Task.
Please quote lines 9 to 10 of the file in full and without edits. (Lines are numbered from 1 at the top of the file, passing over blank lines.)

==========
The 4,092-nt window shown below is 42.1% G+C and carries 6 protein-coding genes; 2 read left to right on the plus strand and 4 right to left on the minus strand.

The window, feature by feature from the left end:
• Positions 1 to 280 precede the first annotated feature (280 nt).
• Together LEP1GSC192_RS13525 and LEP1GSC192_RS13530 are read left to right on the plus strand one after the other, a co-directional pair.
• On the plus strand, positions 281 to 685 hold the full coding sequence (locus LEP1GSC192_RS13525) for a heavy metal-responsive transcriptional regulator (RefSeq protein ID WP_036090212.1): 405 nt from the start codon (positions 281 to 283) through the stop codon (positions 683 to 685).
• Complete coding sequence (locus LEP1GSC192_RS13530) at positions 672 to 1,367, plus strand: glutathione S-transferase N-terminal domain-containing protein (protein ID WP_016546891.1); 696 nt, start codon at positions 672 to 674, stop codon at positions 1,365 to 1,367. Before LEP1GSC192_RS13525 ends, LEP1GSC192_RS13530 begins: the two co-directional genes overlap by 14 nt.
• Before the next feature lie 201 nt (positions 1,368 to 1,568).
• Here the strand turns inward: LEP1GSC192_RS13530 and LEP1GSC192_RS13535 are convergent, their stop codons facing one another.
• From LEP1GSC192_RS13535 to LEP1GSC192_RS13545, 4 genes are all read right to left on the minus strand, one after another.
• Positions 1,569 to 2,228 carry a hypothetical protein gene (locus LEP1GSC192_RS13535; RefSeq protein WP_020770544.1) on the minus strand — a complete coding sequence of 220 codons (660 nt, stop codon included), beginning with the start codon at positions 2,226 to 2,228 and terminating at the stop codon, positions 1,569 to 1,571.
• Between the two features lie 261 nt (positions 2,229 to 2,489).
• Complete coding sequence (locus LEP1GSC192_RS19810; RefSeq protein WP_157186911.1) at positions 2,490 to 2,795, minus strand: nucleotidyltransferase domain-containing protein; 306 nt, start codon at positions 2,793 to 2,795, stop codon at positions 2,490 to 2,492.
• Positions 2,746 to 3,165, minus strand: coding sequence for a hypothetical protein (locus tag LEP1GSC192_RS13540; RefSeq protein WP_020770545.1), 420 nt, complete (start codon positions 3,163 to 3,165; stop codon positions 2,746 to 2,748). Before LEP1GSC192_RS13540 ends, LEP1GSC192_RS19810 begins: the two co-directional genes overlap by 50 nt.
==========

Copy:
• From LEP1GSC192_RS13535 to LEP1GSC192_RS13545, 4 genes are all read right to left on the minus strand, one after another.
• Positions 1,569 to 2,228 carry a hypothetical protein gene (locus LEP1GSC192_RS13535; RefSeq protein WP_020770544.1) on the minus strand — a complete coding sequence of 220 codons (660 nt, stop codon included), beginning with the start codon at positions 2,226 to 2,228 and terminating at the stop codon, positions 1,569 to 1,571.